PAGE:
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Orang-Outang, sive Homo Sylvestris: or, the Anatomy of a Pygmie Compared with a Monkey, an Ape, and a Man. [ISSUED WITH:] A Philological Essay Concerning Pygmies.
Thomas Bennet, Daniel Brown, Mr. Hunt, London 1699 - Two parts in one. 4to (288 x 213 mm). [12] 1-108, [2] 1-58 [2] pp. Signatures: pi4 A2 B-O4 P2 chi2 2B-2H4 2I1, 91 leaves. Imprimatur leaf before title, separate title to second part, publisher's advertisement leaf at end, 8 folding engraved plates after William Cowper by Michael Vander Gucht (small tears at folds without loss). Modern blind-stamped calf, gilt red morocco spine label, red-dyed edges, new endpapers. Little browning, marginal soiling and spotting of text. Provenance: Joshua Brookes* (2 different bookplates). A fine, wide-margined copy. ---- PMM 169; Norman 2120; Wing T-3598; Garrison-M. 153; NLM/Krivatsy 12028; Nissen ZBI 4194. - FIRST EDITION of the first anatomical study of a great ape and to identify the chimpanzee as the link directly below mankind in the 'Great Chain of Being': "'Tis a true Remark, which we cannot make without Admiration; That from Minerals, to Plants; from Plants, to Animals; and from Animals, to Men; the Transition is so gradual, that there appears a very great Similitude, as well between the meanest Plant, and some Minerals; as between the lowest Rank of men, and the highest kind of Animals. The Animal of which I have given the Anatomy, coming nearest to mankind; seems the Nexus of the Animal and Rational" (Tyson, from The Epistle Dedicatory). This represents the first formulation of the idea of the 'missing link', which was more fully explored by the works of Huxley and Darwin in the 19th century. The 'typical pygmy' which Tyson placed between man and monkey was in fact an African chimpanzee. "The earliest important study in comparative morphology . he established a new family of anthropoid apes standing between monkey and man . Tyson did not foresee the theory of evolution; but his work contributed substantially to its formulation and in that sense he was a forerunner of Blumenbach, Buffon, Huxley and Darwin" (PMM). *Joshua Brookes (1761-1833). "Brookes taught anatomy to approximately 7000 students over a forty-year period. [and was] generally esteemed to be among the best teachers of practical anatomy in London, having the benefit of original specimens rather than pictures" (ODNB). He assembled a vast collection of specimens of human and comparative anatomy, which he displayed in the two upper floors of his house in Blenheim Street. The collection, dispersed in sales in 1828 and 1830, was considered as second only to that of John Hunter. [Attributes: First Edition; Hard Cover]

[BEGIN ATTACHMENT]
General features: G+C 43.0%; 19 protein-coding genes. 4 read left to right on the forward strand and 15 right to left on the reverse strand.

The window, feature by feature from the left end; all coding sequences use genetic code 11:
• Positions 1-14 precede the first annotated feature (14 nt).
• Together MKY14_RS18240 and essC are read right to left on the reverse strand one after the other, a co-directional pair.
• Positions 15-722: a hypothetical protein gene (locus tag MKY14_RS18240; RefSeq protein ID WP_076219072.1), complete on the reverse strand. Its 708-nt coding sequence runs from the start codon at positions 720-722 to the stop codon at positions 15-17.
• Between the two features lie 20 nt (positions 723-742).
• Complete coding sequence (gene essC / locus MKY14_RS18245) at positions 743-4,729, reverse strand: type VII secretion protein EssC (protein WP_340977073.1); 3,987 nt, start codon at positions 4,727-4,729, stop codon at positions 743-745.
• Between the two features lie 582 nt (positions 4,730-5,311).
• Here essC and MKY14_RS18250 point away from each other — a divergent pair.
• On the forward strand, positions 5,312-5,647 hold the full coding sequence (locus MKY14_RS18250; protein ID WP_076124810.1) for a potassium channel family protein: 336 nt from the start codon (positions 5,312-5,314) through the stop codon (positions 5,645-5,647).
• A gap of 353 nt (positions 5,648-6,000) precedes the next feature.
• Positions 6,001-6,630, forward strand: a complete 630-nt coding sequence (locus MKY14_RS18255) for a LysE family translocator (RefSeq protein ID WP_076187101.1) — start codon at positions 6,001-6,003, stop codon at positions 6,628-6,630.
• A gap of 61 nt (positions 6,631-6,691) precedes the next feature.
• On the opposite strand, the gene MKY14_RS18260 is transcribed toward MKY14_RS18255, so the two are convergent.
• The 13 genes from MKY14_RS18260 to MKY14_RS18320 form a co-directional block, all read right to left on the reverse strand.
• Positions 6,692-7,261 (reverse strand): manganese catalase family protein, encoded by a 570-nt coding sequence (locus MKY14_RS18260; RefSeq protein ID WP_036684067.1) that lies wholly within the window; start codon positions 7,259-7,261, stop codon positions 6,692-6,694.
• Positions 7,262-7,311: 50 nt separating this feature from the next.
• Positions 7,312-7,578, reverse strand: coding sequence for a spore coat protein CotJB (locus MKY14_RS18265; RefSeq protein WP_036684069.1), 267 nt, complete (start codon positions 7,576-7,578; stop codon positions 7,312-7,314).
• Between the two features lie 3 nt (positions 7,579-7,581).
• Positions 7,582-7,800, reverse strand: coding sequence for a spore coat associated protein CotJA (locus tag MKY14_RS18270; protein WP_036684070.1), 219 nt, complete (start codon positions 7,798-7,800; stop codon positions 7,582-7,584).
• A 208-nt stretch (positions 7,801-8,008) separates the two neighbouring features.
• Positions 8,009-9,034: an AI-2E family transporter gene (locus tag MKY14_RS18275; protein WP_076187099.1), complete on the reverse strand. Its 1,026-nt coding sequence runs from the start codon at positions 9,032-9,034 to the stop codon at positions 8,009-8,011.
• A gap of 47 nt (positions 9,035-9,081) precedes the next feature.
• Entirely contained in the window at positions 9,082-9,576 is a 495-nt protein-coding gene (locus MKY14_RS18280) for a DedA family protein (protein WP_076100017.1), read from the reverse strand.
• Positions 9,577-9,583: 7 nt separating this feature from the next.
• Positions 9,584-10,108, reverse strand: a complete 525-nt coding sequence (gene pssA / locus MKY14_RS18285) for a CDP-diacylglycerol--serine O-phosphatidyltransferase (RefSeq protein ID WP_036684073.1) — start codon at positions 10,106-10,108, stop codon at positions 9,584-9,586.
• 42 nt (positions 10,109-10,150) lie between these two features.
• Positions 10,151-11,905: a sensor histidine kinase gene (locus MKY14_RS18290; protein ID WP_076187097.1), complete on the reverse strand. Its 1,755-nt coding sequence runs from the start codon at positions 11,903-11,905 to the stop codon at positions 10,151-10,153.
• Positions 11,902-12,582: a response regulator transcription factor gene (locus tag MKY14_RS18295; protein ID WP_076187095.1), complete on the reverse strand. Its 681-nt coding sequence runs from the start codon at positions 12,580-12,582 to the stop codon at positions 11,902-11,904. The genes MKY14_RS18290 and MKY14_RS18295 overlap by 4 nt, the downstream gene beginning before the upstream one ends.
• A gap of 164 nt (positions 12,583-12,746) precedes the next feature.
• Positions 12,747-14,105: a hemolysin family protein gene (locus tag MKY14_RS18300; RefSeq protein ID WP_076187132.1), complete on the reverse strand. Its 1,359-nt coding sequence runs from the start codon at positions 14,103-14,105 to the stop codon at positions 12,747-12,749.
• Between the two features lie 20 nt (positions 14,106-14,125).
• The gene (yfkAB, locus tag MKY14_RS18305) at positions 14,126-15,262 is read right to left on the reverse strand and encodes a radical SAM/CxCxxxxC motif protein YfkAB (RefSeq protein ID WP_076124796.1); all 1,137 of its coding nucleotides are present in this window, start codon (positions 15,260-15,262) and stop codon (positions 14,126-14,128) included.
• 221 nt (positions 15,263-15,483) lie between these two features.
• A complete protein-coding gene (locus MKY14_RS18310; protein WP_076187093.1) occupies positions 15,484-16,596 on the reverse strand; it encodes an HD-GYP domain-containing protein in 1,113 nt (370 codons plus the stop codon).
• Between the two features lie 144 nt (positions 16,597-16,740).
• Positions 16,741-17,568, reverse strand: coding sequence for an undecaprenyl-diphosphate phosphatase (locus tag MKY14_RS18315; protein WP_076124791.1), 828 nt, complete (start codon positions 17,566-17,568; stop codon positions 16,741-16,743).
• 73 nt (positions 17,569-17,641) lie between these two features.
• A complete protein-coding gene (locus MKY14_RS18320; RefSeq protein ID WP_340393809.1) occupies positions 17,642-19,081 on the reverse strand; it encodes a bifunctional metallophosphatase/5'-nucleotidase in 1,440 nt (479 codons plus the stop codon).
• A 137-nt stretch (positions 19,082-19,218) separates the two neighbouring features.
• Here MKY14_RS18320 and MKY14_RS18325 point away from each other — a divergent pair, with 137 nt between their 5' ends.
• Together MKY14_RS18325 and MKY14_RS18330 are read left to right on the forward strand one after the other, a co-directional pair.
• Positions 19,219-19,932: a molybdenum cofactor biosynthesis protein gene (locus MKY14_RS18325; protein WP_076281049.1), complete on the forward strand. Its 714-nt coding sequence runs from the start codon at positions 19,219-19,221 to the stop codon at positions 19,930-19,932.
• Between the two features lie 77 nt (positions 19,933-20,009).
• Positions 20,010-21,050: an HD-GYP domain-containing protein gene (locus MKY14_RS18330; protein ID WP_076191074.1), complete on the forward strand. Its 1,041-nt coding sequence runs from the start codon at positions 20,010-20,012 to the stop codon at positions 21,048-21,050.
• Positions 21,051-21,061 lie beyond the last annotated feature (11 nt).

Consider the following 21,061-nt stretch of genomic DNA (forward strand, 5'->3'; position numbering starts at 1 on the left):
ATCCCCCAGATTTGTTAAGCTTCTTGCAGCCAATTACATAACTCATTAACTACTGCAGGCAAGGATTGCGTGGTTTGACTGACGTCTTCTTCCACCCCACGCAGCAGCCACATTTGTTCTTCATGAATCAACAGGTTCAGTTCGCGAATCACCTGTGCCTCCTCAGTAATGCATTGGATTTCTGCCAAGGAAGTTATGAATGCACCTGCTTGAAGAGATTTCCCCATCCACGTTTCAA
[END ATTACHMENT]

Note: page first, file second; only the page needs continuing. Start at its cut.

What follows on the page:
[Bookseller: Milestones of Science Books]
Last Found On: 2015-12-15           Check availability:      AbeBooks    


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